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Dúo Presti-Lagoya

In praise of classical guitarists Alexandre Lagoya and Ida Presti

By Tony Cornwell
17 February 2001
(World Socialist Web Site, visitado el 18/8/2020)

Ale­xan­dre Lago­ya (1929–1999) and Ida Pres­ti (1924–1967) for­med the grea­test clas­si­cal gui­tar duet in the world to date. This was not simply due to their tech­ni­cal exce­llen­ce, but their subtlety and for­ce in emo­tio­nal expres­sion. They also trans­cri­bed music for the ins­tru­ment from many sour­ces, most notably the har­psi­chord, vio­lin and piano.

By the time Lagoya—born in Ale­xan­dria, Egypt of Ita­lian and Greek parentage—was 19, he had already given about 500 con­certs throughout the Midd­le East. He deci­ded to move to Paris and con­ti­nue his stu­dies with Jean Saudry, also stud­ying har­mony and coun­ter­point with Bra­zi­lian com­po­ser Hei­tor Villa-Lobos.

He met the French-born Presti—already a cele­brity, having made her first recor­ding at 10—soon after his arri­val in Paris when he was invi­ted to per­form at a gui­tar society con­cert. (Pres­ti had been a stu­dent of Sego­via and he fondly called her Ida Prestissimo.)

At the con­cert Pres­ti decla­red Lago­ya the best gui­ta­rist she had ever heard. They soon married, and from 1950 until her death in 1967 per­for­med exclu­si­vely as a duo. In a musi­cal world that still regar­ded the gui­tar as a folk ins­tru­ment, duos were com­pa­ra­ti­vely rare. Most other gui­ta­rists were fin­ding it hard to esta­blish solo careers.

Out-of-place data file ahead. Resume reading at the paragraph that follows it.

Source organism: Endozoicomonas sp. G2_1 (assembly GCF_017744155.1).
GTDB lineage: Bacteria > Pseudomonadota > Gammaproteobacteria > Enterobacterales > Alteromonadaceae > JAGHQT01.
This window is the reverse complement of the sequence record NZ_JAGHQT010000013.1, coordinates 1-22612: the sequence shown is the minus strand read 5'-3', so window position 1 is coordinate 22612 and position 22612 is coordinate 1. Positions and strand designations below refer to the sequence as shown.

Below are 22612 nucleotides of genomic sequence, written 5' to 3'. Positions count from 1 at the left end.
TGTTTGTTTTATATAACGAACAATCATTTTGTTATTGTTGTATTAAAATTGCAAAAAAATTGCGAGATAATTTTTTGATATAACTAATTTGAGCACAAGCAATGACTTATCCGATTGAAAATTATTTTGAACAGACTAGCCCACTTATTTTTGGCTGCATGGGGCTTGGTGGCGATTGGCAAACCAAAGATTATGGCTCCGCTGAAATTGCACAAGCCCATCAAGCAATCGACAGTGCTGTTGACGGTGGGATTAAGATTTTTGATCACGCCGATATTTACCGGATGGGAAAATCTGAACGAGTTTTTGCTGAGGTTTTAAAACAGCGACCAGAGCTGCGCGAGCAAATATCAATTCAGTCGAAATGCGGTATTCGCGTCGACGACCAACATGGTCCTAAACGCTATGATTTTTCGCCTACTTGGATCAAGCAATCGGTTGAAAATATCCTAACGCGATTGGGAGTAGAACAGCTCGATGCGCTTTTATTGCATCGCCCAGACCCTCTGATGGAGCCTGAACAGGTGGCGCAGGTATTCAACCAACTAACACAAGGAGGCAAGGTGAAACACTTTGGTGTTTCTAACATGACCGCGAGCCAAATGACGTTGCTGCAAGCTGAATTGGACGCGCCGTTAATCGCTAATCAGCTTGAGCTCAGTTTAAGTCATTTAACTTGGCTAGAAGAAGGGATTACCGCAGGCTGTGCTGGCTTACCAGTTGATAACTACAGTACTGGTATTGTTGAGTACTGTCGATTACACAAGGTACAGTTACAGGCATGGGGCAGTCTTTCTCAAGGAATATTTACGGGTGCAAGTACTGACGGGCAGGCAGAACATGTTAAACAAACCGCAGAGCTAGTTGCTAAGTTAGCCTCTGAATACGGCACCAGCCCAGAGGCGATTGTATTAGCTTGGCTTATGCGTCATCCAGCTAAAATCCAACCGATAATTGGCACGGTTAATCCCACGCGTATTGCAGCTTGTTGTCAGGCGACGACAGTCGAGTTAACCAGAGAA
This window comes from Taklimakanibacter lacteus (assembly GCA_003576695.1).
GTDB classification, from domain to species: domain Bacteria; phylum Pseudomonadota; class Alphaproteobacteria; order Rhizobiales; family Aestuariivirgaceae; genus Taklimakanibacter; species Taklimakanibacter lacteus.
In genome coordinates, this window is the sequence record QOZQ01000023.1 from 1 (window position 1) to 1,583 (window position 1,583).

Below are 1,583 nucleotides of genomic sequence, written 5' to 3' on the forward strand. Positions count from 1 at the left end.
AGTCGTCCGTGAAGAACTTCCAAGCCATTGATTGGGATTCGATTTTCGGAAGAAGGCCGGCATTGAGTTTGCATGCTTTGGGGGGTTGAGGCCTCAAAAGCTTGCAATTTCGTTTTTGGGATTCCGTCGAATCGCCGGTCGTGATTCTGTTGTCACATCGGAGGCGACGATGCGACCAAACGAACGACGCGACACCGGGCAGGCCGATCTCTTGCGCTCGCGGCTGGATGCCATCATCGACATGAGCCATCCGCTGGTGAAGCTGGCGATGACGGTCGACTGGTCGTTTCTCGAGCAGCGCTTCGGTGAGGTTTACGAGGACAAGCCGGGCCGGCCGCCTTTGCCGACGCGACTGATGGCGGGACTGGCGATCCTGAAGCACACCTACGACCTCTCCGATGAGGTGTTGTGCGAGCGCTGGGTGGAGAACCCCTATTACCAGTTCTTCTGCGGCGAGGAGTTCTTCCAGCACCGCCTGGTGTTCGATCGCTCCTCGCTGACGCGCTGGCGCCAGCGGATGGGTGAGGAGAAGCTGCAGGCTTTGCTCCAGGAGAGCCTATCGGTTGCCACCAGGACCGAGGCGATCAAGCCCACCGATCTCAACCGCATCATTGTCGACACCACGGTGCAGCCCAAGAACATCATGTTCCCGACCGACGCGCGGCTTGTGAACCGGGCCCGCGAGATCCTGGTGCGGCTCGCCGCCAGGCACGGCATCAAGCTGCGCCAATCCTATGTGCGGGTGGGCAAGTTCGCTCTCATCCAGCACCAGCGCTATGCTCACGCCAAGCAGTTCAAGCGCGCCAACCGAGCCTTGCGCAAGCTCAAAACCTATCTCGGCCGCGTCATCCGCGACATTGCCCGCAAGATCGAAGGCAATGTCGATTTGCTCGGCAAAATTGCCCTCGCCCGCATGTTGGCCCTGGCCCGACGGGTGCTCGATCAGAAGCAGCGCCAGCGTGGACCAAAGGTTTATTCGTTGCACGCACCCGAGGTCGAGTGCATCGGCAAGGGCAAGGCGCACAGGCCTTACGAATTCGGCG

To meet their need for mate­rial they began trans­cri­bing key­board works by Bach, Scar­lat­ti, Debussy, Falla, Gra­na­dos and Haydn—among them a con­cer­to by the last-named ori­gi­nally writ­ten for two hurdy-gurdies—and com­mis­sio­ning works from other composers.

Sego­via was so taken with their per­for­man­ce at their New York debut that he wro­te to Mario Cas­tel­nuo­vo-Tedes­co asking him to con­si­der wri­ting for two gui­tars. The resul­tant 24 Pre­lu­des and Fugues beca­me a sta­ple pie­ce. Cas­tel­nuo­vo-Tedes­co also com­po­sed for them a Con­cer­to for Two Gui­tars.

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André Joli­vet, Pie­rre Petit, Fede­ri­co Moreno Torro­ba and Joa­quin Rodri­go, amongst others, also wro­te for them. Bet­ween 1952 and 1967 they pla­yed some two thou­sand concerts.

Tra­gi­cally, in 1967, Ida Pres­ti died in New York City of an inter­nal hemorrha­ge resul­ting from can­cer of the lung. Ale­xan­dre sur­vi­ved her by 32 years. He beca­me pro­fes­sor of gui­tar at the Inter­na­tio­nal Aca­demy of Music in Nice from 1960 and at the Paris Natio­nal Con­ser­va­tory in 1969. He reti­red from the­se posi­tions in 1994. He began to per­form solo again in 1972.

In the­se tawdry times whe­re great empha­sis is given by the media to cele­bra­tion of the purely phy­si­cal side of humanity—sport, models, etc.—questions of the mind and heart are often given short shrift. At a time when inti­macy bet­ween adults is most often iden­ti­fied with the sexual act, it is refreshing and invi­go­ra­ting to hear proof of the narrow­ness of this view and the pos­si­bi­li­ties that exist.

If you lis­ten to any of Lago­ya-Pres­ti’s playing—not just hea­ring, but acti­vely enga­ging with the music—you will hear con­ver­sa­tions of such inti­macy that one at first feels emba­rras­sed at being privy to them. It is hard at times to belie­ve that two peo­ple could com­mu­ni­ca­te so intri­ca­tely. Given that both are pla­ying clas­si­cal gui­tars makes it all the more extraordinary.